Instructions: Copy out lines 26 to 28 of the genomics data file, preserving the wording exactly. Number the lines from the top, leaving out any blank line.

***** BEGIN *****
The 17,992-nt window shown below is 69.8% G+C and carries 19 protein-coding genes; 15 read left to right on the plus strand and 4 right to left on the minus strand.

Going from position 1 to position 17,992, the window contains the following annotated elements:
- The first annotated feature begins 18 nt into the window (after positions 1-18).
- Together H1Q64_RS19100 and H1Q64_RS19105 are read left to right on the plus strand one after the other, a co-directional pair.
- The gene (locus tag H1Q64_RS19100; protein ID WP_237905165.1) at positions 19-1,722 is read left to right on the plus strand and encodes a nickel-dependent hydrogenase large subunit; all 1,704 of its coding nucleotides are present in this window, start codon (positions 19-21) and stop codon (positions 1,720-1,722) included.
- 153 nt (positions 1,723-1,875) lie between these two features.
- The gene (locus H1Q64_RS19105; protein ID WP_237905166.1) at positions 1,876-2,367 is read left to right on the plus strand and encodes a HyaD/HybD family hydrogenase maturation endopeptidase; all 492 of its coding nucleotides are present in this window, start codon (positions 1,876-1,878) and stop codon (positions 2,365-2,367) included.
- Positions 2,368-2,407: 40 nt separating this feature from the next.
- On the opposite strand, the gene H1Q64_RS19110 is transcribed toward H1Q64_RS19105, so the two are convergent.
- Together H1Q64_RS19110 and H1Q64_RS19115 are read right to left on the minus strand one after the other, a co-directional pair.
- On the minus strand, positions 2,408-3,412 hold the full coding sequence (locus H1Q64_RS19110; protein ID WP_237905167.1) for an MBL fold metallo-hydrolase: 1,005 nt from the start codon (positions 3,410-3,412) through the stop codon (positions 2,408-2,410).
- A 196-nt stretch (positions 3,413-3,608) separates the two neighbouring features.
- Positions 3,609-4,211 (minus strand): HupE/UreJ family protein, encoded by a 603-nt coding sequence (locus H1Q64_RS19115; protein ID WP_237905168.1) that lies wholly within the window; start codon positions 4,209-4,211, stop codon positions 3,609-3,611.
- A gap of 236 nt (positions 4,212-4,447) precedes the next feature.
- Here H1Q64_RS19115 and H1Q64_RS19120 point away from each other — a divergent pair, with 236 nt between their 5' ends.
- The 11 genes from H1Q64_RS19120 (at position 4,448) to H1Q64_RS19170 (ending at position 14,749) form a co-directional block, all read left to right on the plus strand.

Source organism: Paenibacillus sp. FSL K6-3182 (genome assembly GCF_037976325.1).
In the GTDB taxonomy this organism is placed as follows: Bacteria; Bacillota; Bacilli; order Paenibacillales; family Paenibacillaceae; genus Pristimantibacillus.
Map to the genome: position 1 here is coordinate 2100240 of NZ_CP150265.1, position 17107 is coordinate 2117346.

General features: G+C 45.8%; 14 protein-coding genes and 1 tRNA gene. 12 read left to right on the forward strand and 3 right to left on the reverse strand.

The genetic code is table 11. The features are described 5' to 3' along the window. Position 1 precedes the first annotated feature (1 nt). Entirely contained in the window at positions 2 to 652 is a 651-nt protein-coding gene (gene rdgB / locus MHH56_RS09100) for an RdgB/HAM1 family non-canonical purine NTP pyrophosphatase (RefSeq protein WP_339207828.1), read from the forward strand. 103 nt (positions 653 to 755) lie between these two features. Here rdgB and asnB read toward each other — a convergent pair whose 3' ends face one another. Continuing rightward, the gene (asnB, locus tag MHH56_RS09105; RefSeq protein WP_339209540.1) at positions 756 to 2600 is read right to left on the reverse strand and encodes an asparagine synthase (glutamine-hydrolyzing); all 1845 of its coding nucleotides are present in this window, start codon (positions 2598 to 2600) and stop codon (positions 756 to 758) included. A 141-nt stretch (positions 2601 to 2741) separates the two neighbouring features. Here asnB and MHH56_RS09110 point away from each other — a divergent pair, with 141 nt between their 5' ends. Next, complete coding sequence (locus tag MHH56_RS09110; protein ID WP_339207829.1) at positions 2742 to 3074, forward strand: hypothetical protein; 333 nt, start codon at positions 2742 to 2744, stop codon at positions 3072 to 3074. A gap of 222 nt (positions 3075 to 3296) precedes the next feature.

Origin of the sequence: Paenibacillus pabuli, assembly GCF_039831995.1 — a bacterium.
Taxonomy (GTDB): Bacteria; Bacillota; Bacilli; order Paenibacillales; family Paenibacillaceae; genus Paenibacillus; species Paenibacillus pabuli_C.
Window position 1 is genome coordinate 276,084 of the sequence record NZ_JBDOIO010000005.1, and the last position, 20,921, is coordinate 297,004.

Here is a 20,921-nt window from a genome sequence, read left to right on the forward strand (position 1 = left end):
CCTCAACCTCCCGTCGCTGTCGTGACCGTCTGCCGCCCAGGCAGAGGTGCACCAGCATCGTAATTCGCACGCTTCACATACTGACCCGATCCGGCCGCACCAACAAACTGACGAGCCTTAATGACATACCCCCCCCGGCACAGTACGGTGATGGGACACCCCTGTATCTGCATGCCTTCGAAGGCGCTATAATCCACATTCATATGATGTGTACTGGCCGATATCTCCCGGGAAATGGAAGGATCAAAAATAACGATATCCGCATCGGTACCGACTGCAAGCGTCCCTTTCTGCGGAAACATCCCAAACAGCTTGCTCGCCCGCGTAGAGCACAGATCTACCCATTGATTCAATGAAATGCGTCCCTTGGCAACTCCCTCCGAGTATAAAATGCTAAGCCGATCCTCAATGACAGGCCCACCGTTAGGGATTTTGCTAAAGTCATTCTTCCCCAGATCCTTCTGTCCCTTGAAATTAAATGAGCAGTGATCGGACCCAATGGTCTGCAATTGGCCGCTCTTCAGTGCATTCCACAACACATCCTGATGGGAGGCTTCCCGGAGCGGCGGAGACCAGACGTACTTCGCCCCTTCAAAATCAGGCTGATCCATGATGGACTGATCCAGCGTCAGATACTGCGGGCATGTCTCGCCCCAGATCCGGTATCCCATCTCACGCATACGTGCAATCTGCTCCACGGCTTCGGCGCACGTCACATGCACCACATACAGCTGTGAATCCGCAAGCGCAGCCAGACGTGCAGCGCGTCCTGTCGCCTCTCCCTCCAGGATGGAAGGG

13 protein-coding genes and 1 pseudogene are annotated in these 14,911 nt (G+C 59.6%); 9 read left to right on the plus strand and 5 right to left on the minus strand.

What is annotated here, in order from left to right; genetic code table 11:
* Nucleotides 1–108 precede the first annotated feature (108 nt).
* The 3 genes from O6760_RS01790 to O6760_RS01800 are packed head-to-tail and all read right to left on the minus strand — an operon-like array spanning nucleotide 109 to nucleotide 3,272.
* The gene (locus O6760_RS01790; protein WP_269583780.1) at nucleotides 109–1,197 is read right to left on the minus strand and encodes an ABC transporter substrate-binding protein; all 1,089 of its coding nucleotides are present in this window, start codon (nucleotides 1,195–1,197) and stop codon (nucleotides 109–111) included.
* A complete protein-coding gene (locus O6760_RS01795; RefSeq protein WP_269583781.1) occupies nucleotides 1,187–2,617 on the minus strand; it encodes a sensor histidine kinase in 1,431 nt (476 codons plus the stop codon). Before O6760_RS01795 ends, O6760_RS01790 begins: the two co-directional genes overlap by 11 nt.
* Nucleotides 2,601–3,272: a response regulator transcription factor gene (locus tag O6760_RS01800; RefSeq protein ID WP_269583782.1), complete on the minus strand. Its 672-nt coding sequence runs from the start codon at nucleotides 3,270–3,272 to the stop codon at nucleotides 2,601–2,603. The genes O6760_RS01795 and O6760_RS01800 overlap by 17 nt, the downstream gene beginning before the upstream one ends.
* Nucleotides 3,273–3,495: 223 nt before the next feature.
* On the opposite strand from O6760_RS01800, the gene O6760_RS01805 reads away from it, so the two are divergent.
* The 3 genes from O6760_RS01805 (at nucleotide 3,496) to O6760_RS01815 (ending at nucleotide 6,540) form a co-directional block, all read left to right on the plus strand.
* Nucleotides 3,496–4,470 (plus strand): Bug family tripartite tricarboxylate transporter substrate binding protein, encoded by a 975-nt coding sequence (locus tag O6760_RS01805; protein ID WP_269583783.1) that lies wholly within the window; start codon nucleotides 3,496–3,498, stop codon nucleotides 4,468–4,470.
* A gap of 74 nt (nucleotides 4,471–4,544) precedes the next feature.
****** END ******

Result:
CCTCAACCTCCCGTCGCTGTCGTGACCGTCTGCCGCCCAGGCAGAGGTGCACCAGCATCGTAATTCGCACGCTTCACATACTGACCCGATCCGGCCGCACCAACAAACTGACGAGCCTTAATGACATACCCCCCCCGGCACAGTACGGTGATGGGACACCCCTGTATCTGCATGCCTTCGAAGGCGCTATAATCCACATTCATATGATGTGTACTGGCCGATATCTCCCGGGAAATGGAAGGATCAAAAATAACGATATCCGCATCGGTACCGACTGCAAGCGTCCCTTTCTGCGGAAACATCCCAAACAGCTTGCTCGCCCGCGTAGAGCACAGATCTACCCATTGATTCAATGAAATGCGTCCCTTGGCAACTCCCTCCGAGTATAAAATGCTAAGCCGATCCTCAATGACAGGCCCACCGTTAGGGATTTTGCTAAAGTCATTCTTCCCCAGATCCTTCTGTCCCTTGAAATTAAATGAGCAGTGATCGGACCCAATGGTCTGCAATTGGCCGCTCTTCAGTGCATTCCACAACACATCCTGATGGGAGGCTTCCCGGAGCGGCGGAGACCAGACGTACTTCGCCCCTTCAAAATCAGGCTGATCCATGATGGACTGATCCAGCGTCAGATACTGCGGGCATGTCTCGCCCCAGATCCGGTATCCCATCTCACGCATACGTGCAATCTGCTCCACGGCTTCGGCGCACGTCACATGCACCACATACAGCTGTGAATCCGCAAGCGCAGCCAGACGTGCAGCGCGTCCTGTCGCCTCTCCCTCCAGGATGGAAGGG

13 protein-coding genes and 1 pseudogene are annotated in these 14,911 nt (G+C 59.6%); 9 read left to right on the plus strand and 5 right to left on the minus strand.

What is annotated here, in order from left to right; genetic code table 11: